The inability of Shariah as a jurisprudence and positive law to provide Transparency is systemic. Any legal or normative system which is not articulated and enforced within a political structure of codified laws, procedures, courts, binding legal opinions providing precedence, and effective enforcement mechanisms will, by definition, lack Transparency. Shariah is at its essential core by its own terms a divinely ordained law which can never be subordinated to a secular political, legal, or regulatory system. SCF is an attempt by the participants – financiers, businessmen, facilitators, and Shariah authorities – to fit the divine law within a modern secular political, legal, and financial system. But should a secular court or legislature attempt to codify Shariah’s precepts as they apply to SCF in an effort to establish Transparency, aside from the constitutional issues this would raise in the U.S., it would fail its fundamental purpose because Shariah cannot be rendered subservient to secular law.
In stark contrast, domestic finance and commerce in the U.S., and indeed international financial transactions, are based upon Western legal financial structures which provide Transparency. It is Transparency which renders a complex transaction quite manageable and viable. When the parties to a transaction and the professionals facilitating it know that a given transaction format has been used before successfully after being stress tested and enforced in many forums under various circumstances, the risks of the deal are then limited to the specific business terms and market conditions rather than the formalities of the documents and their enforcement. In these transactions, the lawyer can opine safely and with confidence because he knows the rules of the game and knows they are not subject to fiat or challenge.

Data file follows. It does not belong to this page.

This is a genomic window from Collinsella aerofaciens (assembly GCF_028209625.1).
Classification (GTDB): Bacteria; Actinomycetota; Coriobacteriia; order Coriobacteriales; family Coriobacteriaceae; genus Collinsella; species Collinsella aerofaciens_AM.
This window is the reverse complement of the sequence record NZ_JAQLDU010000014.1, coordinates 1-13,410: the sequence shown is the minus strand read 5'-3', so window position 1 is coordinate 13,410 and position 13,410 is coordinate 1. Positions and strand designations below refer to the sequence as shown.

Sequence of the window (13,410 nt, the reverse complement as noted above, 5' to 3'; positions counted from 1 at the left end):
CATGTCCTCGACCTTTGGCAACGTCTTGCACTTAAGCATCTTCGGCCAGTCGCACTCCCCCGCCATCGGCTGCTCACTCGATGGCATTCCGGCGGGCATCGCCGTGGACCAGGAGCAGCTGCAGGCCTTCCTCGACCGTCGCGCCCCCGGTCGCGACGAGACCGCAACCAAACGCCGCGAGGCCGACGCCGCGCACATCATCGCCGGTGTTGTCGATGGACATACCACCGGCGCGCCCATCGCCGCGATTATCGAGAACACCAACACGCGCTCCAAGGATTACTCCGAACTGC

This is not the case when a lawyer confronts a high-stakes, complex SCF transaction. In order to render a legal opinion that will satisfy the parties and necessary third-parties such as a rating agency for a bond securitization, a whole host of issues arise that cannot be rationally addressed for at least two reasons: One, certain transaction restrictions applicable to SCF are considered divine and unalterable. Two, those aspects of a transaction subject to human reason are not subject to any human reason, but to the reason of a Shariah authority. For example, interest income is understood by most Shariah authorities today to be forbidden. The result has been that SCF utilizes all sorts of Shariah-compliant transactional structures to convert the exact same income stream (including its variability by pegging it to an index such as the LIBOR) from interest to something else, such as lease payments. In legal parlance, this is the application of “form over substance”.